Cardiovascular disease is a leading cause of death in the U.S. and the nation spends over $500 billion on cardiovascular disease each year. Studies have shown that immigrants from India, Pakistan, Bangladesh, Sri Lanka, and Nepal are experiencing a dramatic rise in heart disease. South Asians make up 25 percent of the world’s population, but they contribute 60 percent of global cardiovascular deaths.
In this context, as part of an ongoing awareness and education campaign about high-risk heart disease in South Asians, the American Association of Physicians of Indian Origin (AAPI) the largest ethnic medical organization in the United States presented two eminent speakers and experts, discussing ways to create awareness on South Asian Heart Disease: Current Concepts in Better Prediction, Detection And Prevention of Heart Attack in South Asians during a webinar on Saturday, October 1, 2022.
Dr. Sekar Kathiresan, CEO of Verve Therapeutics, Brood Institute, MIT & Harvard, spoke on “Genomics of Cardiovascular Disease and Potential Use of Genomic in Better Prediction in South Asians,” and Dr. Jaideep Patel addressed the audience on “Early Detection of Coronary Atherosclerosis By Coronary Calcium Score And Coronary CTA, Especially Among South Asians.”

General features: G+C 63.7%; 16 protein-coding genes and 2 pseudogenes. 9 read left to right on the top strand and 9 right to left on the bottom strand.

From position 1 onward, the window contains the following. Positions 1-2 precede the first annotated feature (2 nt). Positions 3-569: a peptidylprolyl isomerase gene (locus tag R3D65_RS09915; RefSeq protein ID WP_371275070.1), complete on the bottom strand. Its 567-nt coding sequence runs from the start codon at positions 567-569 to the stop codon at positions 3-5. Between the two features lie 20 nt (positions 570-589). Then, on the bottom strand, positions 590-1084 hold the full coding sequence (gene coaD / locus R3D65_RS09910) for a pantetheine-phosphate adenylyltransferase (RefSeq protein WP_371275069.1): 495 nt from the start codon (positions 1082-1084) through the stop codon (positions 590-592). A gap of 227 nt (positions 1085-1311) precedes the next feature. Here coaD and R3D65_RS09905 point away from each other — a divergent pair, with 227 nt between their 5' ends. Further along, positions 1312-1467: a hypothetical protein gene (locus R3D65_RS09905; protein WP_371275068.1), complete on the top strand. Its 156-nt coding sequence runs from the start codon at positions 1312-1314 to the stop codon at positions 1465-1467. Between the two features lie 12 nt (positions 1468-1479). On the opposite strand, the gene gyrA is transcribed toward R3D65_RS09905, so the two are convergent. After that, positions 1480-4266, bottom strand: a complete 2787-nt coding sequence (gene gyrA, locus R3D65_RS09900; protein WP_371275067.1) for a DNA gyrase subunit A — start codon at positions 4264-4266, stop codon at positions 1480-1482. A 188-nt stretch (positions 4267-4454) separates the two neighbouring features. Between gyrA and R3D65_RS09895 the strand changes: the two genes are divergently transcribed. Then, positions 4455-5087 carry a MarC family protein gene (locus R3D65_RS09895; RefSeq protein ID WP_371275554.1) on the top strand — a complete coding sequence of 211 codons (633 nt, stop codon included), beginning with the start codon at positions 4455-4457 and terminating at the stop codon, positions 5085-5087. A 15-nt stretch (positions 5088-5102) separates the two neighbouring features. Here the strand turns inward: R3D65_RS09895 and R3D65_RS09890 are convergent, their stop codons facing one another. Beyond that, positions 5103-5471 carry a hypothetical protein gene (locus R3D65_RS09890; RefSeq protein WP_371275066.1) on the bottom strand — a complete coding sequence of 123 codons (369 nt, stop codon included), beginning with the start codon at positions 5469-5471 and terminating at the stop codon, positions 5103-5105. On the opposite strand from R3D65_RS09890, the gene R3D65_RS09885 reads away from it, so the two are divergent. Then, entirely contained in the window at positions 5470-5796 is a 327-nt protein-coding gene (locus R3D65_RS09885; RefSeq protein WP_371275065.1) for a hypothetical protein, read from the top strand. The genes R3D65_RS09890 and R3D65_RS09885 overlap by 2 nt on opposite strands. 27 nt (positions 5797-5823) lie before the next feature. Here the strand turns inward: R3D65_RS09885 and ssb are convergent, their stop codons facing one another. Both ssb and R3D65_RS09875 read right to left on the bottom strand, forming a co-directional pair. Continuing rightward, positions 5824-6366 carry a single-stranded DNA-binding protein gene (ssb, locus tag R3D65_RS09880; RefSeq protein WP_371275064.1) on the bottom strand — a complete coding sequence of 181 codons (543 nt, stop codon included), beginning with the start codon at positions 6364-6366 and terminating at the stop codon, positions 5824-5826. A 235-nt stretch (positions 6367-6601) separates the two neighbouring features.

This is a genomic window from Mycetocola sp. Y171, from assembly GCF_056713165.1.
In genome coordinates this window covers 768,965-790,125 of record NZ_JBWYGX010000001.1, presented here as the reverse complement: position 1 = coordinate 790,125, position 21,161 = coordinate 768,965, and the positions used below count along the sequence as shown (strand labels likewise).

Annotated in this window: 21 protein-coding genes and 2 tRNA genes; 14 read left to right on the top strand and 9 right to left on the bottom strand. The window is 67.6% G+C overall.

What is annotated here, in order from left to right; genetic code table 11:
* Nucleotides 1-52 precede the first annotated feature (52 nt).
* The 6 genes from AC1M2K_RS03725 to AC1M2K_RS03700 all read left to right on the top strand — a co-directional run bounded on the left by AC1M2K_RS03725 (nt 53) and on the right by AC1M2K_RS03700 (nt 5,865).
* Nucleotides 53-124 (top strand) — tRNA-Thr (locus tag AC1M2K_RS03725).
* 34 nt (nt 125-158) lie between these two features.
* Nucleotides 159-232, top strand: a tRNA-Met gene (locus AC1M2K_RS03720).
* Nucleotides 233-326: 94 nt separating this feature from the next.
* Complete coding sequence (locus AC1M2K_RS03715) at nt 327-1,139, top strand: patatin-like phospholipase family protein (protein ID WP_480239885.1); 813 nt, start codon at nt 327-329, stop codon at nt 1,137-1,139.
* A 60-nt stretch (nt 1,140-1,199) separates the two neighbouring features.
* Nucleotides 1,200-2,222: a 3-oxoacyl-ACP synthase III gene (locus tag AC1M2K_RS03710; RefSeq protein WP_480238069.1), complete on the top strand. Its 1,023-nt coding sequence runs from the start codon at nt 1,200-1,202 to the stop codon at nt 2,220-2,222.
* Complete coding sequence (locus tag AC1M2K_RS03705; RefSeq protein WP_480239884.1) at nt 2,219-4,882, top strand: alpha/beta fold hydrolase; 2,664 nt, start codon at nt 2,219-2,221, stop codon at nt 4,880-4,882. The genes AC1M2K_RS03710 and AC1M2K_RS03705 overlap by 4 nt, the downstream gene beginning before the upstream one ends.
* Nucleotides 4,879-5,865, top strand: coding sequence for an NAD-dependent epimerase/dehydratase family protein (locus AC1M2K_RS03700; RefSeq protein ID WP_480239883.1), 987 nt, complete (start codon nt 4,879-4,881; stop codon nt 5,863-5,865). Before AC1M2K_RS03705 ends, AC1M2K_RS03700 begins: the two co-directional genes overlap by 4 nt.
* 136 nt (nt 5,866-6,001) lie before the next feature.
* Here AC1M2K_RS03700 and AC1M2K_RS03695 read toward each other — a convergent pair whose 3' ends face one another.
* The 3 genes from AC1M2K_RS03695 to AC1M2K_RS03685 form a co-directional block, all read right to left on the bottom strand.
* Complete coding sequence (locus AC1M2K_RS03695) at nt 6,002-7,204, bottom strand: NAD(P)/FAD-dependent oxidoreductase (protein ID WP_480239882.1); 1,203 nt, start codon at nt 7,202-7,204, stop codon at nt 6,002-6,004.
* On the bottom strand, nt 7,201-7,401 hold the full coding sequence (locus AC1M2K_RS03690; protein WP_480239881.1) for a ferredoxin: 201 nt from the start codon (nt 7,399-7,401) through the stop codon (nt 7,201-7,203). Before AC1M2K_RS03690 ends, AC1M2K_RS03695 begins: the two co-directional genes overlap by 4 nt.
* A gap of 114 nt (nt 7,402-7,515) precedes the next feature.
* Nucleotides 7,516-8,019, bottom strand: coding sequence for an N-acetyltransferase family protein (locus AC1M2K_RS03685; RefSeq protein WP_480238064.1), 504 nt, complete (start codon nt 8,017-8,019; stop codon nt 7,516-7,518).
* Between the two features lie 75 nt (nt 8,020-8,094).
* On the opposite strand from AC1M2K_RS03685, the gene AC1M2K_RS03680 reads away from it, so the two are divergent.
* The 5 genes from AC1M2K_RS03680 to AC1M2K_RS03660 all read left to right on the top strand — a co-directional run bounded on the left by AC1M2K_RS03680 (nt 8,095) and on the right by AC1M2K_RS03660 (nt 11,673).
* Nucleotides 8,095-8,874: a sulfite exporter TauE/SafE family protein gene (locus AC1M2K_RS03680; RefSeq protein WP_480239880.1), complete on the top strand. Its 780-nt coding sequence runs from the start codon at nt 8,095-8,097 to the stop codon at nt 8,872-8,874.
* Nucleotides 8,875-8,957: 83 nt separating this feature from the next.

In his remarks, Dr. Ravi Kolli, President of AAPI, said,” In the context of World Heart Day on September 29th, today’s conference is being organized to educate and create awareness about the major health issue faced by South Asians and offer ways to mitigate heart disease. Dr. Kolli said, “Today’s CME is focused on Recent Advances in South Asian Heart Disease by 2 eminent Indian American physicians who are in the forefront of research and treatment of this deadly disease. It is forward-looking information focusing on cutting edge technologies that can alter the treatment from chronic care model to once and done type of innovative therapies and latest recommendation for actively screening and offering early preventive care to treat cardiovascular disease, especially among the South Asians.”